RPM improves patient outcomes: study
October 13, 2021
WATERLOO, Ont. – A national medical study using Cloud DX’s Connected Health™ platform, led by P.J. Devereaux and Michael McGillion (pictured) of the Population Health Research Institute, proves remote patient monitoring (RPM) improves patient outcomes. Results show post-surgical RPM provides greater detection and correction of drug errors, reduces patient pain, and could reduce hospital re-admissions and emergency room visits.
“Healthcare can be better. With the recent rapid industry innovation, we are now conclusively seeing improvements in patient results from RPM,” said Robert Kaul, CEO and co-founder of Cloud DX. “Anecdotally, we know remote patient care is great and offers more convenience. However, for physicians, administrators and payers there has been a lack of strong evidence proving ROI when deciding what innovations to adopt and implement. Until now.”
The study, called “Post discharge after surgery Virtual Care with Remote Automated Monitoring technology-1” (PVC-RAM 1), included over 900 patients at nine hospitals. Scientists sought to evaluate if RPM, when used for 30 days post-surgery, improved patient outcomes compared to standard care (where the onus is on the patient to seek healthcare support). Patients using Cloud DX’s Connected Health Kit had their vital signs monitored at home: heart rate, blood pressure, oxygen saturation, respiration rate, body temperature, and weight. Patients could also send nurses photos of surgical wounds and virtually access a nurse or doctor 24 hours a day.
Results revealed that virtual care prevented and resolved 24% more medication errors during patient care transitions than the standard care cohort. Patients under virtual care also reported 10-14% less pain. With 5% fewer patients returning to hospital compared to standard care, the study indicated a possibility of reducing re-admissions and emergency visits.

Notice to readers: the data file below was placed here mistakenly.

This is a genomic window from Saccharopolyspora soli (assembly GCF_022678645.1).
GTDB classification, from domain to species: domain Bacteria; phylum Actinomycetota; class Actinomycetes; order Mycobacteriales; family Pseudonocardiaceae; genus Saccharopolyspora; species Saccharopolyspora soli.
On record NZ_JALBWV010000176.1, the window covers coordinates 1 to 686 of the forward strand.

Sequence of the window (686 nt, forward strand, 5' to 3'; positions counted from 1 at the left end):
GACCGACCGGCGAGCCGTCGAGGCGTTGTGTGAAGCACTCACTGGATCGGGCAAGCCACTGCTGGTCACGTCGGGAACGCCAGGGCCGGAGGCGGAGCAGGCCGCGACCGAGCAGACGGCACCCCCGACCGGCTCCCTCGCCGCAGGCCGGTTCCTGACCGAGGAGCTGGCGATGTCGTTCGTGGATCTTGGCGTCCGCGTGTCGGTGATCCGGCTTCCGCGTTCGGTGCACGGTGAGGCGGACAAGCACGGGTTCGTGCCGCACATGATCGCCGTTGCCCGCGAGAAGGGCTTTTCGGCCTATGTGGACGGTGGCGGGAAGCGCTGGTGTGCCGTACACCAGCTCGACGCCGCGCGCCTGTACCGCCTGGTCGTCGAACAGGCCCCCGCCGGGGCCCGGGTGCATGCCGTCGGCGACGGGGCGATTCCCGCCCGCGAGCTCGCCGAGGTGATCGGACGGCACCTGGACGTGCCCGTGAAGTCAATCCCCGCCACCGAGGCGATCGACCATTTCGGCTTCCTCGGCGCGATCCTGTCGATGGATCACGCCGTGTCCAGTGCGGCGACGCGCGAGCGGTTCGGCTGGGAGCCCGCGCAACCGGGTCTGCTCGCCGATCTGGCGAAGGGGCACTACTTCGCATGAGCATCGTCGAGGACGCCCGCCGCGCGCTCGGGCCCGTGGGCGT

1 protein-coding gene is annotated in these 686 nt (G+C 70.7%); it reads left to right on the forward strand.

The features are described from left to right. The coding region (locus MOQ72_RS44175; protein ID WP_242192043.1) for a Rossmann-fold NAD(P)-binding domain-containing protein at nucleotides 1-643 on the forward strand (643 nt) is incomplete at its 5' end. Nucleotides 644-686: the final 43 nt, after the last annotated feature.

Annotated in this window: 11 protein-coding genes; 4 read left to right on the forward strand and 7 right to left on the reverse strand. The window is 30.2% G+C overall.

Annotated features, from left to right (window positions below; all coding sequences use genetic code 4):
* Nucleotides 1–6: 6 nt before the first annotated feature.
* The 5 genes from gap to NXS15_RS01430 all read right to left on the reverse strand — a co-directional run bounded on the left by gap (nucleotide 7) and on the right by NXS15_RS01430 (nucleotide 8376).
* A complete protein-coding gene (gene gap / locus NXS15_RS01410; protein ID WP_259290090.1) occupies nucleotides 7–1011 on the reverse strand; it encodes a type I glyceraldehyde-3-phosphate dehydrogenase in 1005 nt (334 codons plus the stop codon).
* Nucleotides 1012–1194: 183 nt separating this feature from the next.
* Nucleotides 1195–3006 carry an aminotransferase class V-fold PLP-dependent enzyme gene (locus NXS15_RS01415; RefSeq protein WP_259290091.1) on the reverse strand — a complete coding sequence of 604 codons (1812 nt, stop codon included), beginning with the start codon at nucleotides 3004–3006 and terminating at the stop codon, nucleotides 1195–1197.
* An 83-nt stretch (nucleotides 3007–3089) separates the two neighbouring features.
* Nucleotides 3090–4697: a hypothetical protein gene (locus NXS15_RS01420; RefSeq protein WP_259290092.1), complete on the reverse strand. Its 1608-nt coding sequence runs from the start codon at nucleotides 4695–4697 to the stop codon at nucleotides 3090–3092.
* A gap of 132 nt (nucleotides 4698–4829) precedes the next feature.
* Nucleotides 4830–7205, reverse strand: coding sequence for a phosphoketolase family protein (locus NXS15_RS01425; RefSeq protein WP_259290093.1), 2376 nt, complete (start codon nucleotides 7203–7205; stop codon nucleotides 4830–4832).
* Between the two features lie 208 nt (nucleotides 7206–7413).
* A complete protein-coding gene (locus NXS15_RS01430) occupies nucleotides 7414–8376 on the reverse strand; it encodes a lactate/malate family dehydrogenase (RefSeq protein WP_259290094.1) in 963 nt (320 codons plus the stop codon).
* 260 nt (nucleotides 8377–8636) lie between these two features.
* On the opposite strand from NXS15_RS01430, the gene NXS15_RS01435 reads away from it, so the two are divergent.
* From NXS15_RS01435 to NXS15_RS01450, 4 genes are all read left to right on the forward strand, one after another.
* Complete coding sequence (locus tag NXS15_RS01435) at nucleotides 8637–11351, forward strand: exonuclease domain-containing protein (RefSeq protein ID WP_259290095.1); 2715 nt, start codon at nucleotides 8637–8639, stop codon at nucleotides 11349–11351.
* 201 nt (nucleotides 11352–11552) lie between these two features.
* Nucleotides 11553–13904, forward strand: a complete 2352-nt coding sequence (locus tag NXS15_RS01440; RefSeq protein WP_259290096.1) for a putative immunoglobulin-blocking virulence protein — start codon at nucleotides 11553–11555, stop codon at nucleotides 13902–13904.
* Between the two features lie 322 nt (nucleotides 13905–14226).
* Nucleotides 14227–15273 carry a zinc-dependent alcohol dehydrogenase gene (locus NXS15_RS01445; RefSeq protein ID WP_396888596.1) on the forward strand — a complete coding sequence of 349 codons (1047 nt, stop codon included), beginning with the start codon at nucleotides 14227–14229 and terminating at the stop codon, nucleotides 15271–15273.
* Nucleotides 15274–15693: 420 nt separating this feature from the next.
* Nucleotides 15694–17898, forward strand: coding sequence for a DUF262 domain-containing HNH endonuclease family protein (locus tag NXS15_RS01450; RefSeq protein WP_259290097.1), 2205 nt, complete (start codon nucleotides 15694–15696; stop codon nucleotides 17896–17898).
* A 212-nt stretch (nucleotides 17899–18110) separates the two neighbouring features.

“Remote patient monitoring is convenient, efficient, and effective. There is enormous potential for the broader society,” said Devereaux, a senior scientist at Population Health Research Institute (PHRI), a joint institute of McMaster University and Hamilton Health Sciences (HHS). “Something positive that has resulted from COVID is that it has forced healthcare to move more rapidly with remote patient care and RPM. If we can monitor and manage patients virtually, there are upsides for population health as going to a busy clinic or hospital has inherent risk.”
“It is about innovating for the future of healthcare. The field is evolving, we need the clinical studies to make the right kind of investments into RPM,” said McGillion, a scientist at PHRI. “We need to discover what are the best models to preserve patient health and safety, optimize healthcare delivery, and improve patient outcomes and healthcare-related costs.”
The PVC-RAM-1 study served as the foundation for the new surgical transitions program at HHS and St. Joseph’s Healthcare Hamilton. It features a joint command centre to monitor patients remotely as they recover from surgery at home.
For more about the PVC-RAM-1 study visit https://www.phri.ca/research/pvc-ram-1/
About Cloud DX
Accelerating virtual healthcare’s future, Cloud DX is making healthcare better for everyone. The company’s Connected Health™ remote patient monitoring platform is used by healthcare enterprises and care teams across North America to virtually manage chronic disease, enable ageing in place, and deliver hospital-quality post-surgical care. Providers partnering with Cloud DX achieve better healthcare and patient outcomes, reduce the need for hospitalization/re-hospitalization, and reduce healthcare delivery costs through more efficient use of resources. Cloud DX is the co-winner of the Qualcomm Tricorder XPRIZE, a 2021 Edison Award winner, a Fast Company “World Changing Idea” finalist, and one of “Canada’s Ten Most Prominent Telehealth Providers.”